Brevard Mission 22 challenge: bring the number to zero


Published:

Palm Shores Mayor Carol McCormack encourages participants to ‘do the 22.’

photo by Darrell Woehler

When you hear or think of the number “22,” suicide is not likely to be your first thought. But for several hundred people of all ages who attended the Brevard Mission 22 Push-Up Challenge at Viera High School July 22, it is probably the only thing they can think of now.

The number 22 refers to the number of suicides by U.S. military veterans every day per various government reports. That is nearly one death per hour of every day of every month each year, and it is ongoing. 

Most people hear that statistic and  say, “Wow,” and move on. But when that number came across the desk of Brevard Property Appraiser Dana Blickley, whose father served in the military during World War II, she felt the need to do something.

Brevard County Property Appraiser Dana Blickley, left, McCormack, World War II and Korean War veteran George Rosenfield of Melbourne, another veteran and Brevard County Sheriff Wayne Ivey took part in the event. | PHOTO BY DARRELL WOEHLERShe decided to make the national Mission 22 effort into a local one, emceeing the event that pulled together individuals from elected office and military, law enforcement and veteran’s organizations. The event was filled with personal stories of patriotism and pride that turned to tears as each one ended in suicide.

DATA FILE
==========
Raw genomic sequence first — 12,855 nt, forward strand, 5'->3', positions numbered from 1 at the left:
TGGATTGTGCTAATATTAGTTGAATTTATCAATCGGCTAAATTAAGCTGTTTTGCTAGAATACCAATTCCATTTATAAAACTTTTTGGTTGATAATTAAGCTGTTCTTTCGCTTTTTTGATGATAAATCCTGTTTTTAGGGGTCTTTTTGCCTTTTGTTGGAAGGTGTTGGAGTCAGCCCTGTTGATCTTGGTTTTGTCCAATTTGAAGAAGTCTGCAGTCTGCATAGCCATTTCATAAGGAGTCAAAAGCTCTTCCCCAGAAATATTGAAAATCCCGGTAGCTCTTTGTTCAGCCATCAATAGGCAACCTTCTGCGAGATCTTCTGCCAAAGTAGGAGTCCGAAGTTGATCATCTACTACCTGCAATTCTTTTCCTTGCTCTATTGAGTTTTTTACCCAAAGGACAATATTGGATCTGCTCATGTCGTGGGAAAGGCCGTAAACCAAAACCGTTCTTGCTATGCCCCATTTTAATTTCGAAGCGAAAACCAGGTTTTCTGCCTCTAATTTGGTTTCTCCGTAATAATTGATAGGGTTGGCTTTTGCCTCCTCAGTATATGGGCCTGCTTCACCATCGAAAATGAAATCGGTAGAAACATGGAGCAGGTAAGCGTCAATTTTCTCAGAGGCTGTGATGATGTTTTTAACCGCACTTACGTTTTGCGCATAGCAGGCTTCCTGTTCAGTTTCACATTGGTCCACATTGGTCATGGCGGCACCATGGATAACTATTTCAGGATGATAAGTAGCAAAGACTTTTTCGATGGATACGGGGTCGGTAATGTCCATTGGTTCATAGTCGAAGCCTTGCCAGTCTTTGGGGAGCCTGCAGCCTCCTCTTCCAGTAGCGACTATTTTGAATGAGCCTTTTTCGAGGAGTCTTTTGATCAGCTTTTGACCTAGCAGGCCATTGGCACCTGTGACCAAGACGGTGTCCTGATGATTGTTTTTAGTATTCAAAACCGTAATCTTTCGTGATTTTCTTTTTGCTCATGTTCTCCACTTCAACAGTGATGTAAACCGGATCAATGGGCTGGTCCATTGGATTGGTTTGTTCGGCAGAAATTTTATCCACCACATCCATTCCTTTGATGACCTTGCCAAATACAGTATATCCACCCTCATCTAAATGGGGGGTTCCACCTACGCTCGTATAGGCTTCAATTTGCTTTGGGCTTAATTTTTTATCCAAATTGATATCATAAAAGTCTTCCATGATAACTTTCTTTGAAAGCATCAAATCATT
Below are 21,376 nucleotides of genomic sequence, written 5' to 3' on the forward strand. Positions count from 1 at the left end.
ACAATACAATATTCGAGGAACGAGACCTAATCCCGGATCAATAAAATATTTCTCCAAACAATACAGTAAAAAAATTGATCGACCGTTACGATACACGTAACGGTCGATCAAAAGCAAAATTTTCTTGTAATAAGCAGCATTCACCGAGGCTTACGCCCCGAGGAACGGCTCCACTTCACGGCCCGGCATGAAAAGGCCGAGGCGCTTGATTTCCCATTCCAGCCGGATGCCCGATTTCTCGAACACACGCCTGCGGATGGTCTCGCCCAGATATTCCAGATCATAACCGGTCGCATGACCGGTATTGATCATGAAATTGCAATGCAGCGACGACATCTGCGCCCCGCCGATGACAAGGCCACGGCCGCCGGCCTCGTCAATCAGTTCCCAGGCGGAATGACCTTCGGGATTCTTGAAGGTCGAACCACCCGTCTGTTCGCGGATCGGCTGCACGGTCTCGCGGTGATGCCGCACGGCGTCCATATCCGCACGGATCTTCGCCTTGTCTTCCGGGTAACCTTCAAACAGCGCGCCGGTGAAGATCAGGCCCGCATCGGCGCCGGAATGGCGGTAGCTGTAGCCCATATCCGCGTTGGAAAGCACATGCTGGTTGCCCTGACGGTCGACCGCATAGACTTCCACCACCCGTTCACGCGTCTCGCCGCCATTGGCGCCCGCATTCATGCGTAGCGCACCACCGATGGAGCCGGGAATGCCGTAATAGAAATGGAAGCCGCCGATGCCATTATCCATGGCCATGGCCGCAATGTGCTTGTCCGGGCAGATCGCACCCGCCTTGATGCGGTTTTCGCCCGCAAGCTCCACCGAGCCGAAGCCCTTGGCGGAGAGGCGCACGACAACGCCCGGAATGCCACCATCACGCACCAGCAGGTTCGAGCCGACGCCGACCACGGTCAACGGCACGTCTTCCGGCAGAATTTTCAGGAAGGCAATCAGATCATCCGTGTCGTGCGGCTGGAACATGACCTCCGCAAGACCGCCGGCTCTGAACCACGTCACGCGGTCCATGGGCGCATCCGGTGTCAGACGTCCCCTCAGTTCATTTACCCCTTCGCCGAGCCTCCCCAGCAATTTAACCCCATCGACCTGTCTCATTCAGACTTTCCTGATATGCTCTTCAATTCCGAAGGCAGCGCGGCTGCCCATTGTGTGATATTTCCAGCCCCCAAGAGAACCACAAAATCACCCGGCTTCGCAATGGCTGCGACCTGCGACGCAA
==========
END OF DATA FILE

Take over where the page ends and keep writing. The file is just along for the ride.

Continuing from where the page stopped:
The keynote speaker was Dr. Scott Fairchild, a behavioral psychologist with Baytree Behavioral Health in Viera. Himself a veteran who has suffered from Post-Traumatic Stress Disorder (PTSD), Fairchild now specializes in treating the illness, in most cases resulting from the battlefield. He stated that in many months he sees as many as 100 veterans, most with wide-ranging issues pertaining to both physical and emotional problems.

Ray Giamporcaro of Counseling to Careers in Titusville told an emotional story on the life, and death by suicide, of Matthew M. Preacher. Among other organizations showing support were National Veterans Homeless Support, led by George Taylor Sr. with his signature black cowboy hat, and The Melbourne Vet Center.

Near the end of the program, Blickley invited elected officials, veterans and others on stage, if able, to stay in place and do the 22 Push-Up Challenge. The stage became packed as did the area in front of the stage with people of all ages doing the 22, or as near as they could. One of the two World War II veterans attending, George Rosenfield of Melbourne, who also served in Korea and nearing 90 years of age, dropped in place and did thirteen push-ups. All veterans were then asked to line up in front of the stage as those in attendance came by to say, “Thank you for your service.”

So when you see someone walking around Brevard wearing a black T-shirt with a big white 22 on the front and a light blue ribbon embroidered on the back, you will know it is a reminder of what can and must be done to bring this terrible number down to zero or at least as near to zero as we can, Fairchild said.

“Even one is too many.”